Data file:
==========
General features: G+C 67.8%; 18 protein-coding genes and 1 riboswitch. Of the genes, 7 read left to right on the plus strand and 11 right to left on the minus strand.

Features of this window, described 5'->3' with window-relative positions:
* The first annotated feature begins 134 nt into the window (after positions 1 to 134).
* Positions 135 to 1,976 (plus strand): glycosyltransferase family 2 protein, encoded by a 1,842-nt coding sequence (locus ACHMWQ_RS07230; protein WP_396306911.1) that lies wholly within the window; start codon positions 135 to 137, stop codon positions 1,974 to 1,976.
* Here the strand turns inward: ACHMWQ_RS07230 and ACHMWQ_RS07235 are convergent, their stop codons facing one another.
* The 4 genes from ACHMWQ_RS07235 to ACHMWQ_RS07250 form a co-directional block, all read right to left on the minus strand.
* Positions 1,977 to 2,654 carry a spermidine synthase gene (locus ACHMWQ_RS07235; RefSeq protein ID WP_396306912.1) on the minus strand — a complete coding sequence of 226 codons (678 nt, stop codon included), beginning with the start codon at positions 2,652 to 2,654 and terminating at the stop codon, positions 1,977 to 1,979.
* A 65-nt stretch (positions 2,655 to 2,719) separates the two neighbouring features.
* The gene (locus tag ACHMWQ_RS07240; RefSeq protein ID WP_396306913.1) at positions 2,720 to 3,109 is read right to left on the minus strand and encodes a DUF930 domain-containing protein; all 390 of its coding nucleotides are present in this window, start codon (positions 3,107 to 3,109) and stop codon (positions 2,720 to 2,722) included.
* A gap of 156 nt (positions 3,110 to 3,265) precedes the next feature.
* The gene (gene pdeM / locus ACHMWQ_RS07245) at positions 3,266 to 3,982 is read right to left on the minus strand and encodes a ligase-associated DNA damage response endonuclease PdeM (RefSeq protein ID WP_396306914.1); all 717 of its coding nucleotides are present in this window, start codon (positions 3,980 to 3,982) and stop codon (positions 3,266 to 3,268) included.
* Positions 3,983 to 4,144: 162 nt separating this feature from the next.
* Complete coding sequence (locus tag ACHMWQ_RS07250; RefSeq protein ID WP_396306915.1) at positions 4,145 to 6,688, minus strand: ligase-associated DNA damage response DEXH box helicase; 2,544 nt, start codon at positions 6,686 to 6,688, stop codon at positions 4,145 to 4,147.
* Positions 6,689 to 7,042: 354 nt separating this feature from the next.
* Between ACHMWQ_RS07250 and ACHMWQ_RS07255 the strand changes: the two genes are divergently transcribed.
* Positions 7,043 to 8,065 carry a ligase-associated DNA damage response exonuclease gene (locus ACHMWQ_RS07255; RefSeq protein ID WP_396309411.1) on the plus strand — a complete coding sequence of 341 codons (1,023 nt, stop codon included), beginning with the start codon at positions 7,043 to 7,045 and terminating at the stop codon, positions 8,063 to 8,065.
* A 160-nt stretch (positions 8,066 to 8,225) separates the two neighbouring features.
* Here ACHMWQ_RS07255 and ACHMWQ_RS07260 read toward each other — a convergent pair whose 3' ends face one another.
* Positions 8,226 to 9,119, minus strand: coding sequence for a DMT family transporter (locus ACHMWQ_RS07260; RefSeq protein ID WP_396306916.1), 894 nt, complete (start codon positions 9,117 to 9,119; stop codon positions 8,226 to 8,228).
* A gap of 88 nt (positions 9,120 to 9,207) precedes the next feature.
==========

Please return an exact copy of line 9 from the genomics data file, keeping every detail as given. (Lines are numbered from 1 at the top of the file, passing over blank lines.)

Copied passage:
* The gene (locus tag ACHMWQ_RS07240; RefSeq protein ID WP_396306913.1) at positions 2,720 to 3,109 is read right to left on the minus strand and encodes a DUF930 domain-containing protein; all 390 of its coding nucleotides are present in this window, start codon (positions 3,107 to 3,109) and stop codon (positions 2,720 to 2,722) included.